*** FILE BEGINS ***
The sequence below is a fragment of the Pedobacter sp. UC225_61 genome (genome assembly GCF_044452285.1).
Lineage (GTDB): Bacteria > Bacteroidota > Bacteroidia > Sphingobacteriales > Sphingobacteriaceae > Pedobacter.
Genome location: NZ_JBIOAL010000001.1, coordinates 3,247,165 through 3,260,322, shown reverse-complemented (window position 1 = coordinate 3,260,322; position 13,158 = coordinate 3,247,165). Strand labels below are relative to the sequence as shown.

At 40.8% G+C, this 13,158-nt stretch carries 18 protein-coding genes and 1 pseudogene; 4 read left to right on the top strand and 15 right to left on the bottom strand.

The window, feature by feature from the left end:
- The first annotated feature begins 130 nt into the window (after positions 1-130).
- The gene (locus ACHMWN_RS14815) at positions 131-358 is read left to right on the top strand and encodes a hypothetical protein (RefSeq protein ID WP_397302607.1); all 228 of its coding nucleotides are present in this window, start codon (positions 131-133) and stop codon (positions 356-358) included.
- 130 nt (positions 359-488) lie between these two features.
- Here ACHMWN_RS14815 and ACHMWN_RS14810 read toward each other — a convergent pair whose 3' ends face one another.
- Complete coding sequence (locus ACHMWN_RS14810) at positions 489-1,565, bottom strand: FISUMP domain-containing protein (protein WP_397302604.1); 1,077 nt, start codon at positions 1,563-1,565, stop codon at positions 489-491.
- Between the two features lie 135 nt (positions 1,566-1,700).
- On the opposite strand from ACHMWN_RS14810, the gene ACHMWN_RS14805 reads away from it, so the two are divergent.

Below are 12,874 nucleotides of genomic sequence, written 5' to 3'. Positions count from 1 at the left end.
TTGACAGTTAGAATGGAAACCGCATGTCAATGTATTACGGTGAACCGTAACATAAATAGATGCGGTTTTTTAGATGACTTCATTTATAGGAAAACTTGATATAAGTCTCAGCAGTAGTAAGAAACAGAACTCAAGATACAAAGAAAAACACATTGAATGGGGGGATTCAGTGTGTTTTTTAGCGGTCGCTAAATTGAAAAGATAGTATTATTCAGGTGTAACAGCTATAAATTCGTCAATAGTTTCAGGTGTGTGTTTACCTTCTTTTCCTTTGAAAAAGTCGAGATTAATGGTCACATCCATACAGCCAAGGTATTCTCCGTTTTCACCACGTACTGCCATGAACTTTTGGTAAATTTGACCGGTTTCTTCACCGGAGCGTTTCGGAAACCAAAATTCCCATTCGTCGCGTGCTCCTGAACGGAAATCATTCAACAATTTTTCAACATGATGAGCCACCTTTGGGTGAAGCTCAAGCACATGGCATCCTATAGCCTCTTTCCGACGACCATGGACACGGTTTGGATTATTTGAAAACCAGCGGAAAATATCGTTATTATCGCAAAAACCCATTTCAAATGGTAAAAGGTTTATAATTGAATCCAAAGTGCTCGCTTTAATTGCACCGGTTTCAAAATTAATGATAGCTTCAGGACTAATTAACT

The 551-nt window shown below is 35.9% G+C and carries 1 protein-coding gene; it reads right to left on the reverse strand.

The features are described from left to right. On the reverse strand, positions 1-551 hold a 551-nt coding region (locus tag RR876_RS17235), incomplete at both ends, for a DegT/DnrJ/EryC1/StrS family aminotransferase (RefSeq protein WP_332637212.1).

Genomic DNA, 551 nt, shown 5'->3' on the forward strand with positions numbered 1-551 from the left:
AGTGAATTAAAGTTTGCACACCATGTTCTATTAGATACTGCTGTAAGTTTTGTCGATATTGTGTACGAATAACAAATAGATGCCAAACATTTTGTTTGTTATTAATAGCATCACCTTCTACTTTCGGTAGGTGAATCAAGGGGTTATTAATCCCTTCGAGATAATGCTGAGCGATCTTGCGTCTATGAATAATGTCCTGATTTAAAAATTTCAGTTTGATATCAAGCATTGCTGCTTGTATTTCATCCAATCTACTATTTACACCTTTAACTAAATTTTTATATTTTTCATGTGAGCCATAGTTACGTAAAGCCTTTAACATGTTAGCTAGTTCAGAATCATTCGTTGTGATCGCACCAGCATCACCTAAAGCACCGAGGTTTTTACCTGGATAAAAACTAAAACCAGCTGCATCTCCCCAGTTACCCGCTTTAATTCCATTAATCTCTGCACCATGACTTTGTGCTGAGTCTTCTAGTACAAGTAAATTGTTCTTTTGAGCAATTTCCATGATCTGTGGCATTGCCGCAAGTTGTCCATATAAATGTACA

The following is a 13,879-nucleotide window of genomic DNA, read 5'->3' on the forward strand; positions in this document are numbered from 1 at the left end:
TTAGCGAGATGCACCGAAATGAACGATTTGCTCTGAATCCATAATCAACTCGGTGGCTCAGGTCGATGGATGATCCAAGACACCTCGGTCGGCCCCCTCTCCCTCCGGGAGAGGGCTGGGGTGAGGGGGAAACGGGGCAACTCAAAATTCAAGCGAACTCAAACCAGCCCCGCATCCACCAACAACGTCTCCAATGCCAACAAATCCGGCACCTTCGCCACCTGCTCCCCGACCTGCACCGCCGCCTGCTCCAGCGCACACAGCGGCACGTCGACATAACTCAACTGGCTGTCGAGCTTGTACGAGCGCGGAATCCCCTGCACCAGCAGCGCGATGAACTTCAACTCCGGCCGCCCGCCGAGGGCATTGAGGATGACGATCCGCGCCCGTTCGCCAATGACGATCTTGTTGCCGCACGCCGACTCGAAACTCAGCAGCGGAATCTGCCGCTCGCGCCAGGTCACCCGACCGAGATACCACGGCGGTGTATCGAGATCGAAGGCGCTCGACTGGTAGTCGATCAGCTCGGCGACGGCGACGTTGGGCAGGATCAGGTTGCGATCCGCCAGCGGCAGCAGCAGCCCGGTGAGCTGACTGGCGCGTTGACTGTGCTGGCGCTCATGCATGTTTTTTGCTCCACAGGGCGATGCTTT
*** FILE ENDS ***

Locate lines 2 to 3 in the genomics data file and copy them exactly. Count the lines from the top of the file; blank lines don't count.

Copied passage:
Lineage (GTDB): Bacteria > Bacteroidota > Bacteroidia > Sphingobacteriales > Sphingobacteriaceae > Pedobacter.
Genome location: NZ_JBIOAL010000001.1, coordinates 3,247,165 through 3,260,322, shown reverse-complemented (window position 1 = coordinate 3,260,322; position 13,158 = coordinate 3,247,165). Strand labels below are relative to the sequence as shown.